Our sun is one star among 50 billion in the galaxy. Our galaxy is only one among 50 billion in the universe. With a vastness this incomprehensible, it is easy to feel like we are mere specks of sand on an endless shore. But our sun is special. Though roughly 150 million kilometers separate us, we could not be more connected. Literally, everything you see comes from the sun. The words you are reading now are really photons that left the sun about 8 minutes ago only to bounce off this page and into your eyes. We owe our very existence to our sun. It provides just enough heat to keep our fragile bodies from freezing to ice or burning to a crisp. Every bite of food we eat we owe to the sun, whose energy is converted into plants that provide sustenance for everything up the food chain.
We have understood the sun's importance for millennia. The earliest humans, awestruck by its blazing splendor, left drawings of the sun on cave walls. Nearly every civilization, no matter where it sprang up on the planet, has revered the sun. Myths about the sun were the basis of the earliest deities of ancient Sumerian, Hindu, Egyptian, Chinese, and Meso-American cultures. Before Apollo, the ancient Greeks worshiped the sun-god Helios. Before Zeus, the ancient Romans worshiped Sol.
Throughout our history, the sun has been central to humanity's quest for meaning in the universe. But our history has been a brief moment in our sun's 4.5 billion year life. Only recently, through advances in science and technology, have we begun to understand our sun - where it came from, how it functions, how it affects our lives and how it eventually will destroy our planet.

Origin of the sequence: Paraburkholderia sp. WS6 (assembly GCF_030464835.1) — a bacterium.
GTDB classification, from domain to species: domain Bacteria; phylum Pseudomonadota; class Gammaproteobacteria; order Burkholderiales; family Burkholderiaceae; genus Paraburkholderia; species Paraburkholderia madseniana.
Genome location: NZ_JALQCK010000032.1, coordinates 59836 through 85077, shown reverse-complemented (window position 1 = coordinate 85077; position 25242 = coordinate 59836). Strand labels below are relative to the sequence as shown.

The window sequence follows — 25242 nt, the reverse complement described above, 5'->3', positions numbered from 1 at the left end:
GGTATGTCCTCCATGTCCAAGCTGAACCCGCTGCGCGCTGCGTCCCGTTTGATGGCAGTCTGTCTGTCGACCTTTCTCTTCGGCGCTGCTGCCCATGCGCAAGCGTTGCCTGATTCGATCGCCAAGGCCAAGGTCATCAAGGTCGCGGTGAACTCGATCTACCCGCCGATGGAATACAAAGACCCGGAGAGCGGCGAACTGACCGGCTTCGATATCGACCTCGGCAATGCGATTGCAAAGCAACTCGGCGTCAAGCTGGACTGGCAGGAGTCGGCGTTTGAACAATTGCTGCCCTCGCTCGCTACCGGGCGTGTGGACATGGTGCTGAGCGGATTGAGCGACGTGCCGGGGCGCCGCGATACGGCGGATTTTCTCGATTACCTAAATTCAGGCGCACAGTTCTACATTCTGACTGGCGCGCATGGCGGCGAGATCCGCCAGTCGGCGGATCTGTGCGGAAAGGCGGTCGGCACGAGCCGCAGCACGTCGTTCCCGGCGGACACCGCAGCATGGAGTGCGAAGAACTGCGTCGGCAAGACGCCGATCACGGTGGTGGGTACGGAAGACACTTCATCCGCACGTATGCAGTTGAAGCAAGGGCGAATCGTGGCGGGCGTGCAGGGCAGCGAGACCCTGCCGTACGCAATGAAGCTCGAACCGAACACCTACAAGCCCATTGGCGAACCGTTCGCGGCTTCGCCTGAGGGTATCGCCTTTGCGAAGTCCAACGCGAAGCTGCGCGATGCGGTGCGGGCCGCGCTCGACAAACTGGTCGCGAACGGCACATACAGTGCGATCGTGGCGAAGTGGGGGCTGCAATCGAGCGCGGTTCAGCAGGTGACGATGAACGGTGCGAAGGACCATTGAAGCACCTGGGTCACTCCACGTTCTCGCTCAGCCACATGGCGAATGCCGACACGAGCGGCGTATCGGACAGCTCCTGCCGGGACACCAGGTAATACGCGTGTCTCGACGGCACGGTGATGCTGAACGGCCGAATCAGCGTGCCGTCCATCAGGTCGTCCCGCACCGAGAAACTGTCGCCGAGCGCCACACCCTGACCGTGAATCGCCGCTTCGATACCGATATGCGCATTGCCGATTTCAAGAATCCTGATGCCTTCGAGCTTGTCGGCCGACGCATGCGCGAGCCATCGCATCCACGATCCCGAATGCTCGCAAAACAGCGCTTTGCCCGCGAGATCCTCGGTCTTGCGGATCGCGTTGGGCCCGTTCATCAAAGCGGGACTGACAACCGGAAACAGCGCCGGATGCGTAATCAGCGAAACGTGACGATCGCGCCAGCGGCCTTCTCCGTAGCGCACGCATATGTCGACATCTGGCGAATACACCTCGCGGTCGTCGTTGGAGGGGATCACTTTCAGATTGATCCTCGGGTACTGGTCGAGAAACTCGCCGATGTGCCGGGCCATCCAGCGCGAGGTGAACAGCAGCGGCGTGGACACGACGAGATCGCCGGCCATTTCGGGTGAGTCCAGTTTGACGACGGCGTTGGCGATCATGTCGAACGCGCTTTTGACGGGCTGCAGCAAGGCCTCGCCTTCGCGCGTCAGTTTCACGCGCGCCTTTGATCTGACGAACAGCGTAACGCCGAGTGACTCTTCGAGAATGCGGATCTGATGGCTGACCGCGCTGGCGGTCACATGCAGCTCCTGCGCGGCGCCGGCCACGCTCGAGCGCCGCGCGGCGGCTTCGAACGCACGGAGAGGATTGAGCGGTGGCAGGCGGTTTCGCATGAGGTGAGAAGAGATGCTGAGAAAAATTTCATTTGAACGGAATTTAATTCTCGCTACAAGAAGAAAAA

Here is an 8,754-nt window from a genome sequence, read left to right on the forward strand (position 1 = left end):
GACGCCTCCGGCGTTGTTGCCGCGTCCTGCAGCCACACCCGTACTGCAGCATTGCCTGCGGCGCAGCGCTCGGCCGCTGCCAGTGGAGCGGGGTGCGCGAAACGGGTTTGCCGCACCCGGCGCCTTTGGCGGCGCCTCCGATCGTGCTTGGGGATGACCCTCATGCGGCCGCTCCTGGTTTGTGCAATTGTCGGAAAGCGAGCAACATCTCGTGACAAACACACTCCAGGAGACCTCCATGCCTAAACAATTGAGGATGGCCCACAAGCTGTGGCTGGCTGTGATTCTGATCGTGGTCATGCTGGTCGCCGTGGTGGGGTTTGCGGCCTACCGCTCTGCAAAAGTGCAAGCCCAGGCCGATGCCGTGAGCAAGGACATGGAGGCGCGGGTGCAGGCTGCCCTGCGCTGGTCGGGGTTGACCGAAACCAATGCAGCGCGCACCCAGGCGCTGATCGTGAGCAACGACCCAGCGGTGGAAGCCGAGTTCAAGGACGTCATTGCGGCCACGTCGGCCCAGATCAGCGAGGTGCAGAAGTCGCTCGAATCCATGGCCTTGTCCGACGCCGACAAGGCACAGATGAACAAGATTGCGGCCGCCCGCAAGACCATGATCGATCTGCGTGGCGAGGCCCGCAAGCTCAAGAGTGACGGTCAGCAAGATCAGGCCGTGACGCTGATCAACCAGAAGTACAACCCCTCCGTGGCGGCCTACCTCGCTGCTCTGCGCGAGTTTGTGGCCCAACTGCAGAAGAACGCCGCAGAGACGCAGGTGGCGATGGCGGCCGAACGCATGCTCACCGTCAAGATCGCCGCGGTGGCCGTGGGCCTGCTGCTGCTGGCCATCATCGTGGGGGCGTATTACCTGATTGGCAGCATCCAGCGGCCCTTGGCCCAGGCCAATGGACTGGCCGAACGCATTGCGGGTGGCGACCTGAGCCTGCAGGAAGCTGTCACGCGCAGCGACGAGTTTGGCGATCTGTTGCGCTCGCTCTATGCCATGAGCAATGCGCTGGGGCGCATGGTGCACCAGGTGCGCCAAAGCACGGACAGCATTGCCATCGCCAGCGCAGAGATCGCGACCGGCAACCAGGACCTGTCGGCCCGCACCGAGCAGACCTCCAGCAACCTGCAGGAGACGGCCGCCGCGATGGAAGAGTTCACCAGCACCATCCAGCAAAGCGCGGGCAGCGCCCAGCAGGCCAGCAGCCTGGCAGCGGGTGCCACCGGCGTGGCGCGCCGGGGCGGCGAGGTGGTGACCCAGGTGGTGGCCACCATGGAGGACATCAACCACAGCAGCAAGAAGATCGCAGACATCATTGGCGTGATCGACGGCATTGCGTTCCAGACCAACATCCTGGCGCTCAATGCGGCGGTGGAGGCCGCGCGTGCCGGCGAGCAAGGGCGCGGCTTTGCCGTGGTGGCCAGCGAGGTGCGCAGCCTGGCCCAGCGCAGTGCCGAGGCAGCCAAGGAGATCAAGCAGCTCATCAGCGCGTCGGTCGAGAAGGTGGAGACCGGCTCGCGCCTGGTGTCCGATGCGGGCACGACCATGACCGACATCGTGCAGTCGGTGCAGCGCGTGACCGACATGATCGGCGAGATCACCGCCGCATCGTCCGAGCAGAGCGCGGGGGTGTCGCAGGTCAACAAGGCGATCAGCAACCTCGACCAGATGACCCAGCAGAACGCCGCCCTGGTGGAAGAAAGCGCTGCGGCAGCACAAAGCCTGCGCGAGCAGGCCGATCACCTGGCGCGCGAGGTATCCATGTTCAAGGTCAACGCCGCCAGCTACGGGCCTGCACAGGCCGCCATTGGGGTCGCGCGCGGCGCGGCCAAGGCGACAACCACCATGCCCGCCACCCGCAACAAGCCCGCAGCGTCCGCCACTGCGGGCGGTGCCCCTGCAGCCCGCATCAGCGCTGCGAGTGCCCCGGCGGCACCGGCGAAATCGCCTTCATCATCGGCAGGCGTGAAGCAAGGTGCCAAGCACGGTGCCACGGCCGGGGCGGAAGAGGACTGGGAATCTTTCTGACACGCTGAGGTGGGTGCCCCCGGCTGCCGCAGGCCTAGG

Our Sun is a comprehensive, easy-to-understand guide to everything we know about our closest star. Illustrated with stunning pictures from NASA's newly-launched Solar Dynamics Observatory, Our Sun will reveal the science behind the sun, trace its impact on human history, and reveal its growing importance to our future way of life.
#1 NEW YORK TIMES BESTSELLERWhen and how did the universe begin? Why are we here? What is the nature of reality? Is the apparent "grand design" of our universe evidence of a benevolent creator who set things in motion--or does science offer another explanation? In this startling and lavishly illustrated book, Stephen Hawking and Leonard Mlodinow present the most recent scientific thinking about these and other abiding mysteries of the universe, in nontechnical language marked by brilliance and simplicity. According to quantum theory, the cosmos does not have just a single existence or history. The authors explain that we ourselves are the product of quantum fluctuations in the early universe, and show how quantum theory predicts the "multiverse"--the idea that ours is just one of many universes that appeared spontaneously out of nothing, each with different laws of nature. They conclude with a riveting assessment of M-theory, an explanation of the laws governing our universe that is currently the only viable candidate for a "theory of everything" the unified theory that Einstein was looking for, which, if confirmed, would represent the ultimate triumph of human reason.
An intimate history of Earth and the quest for life beyond the solar system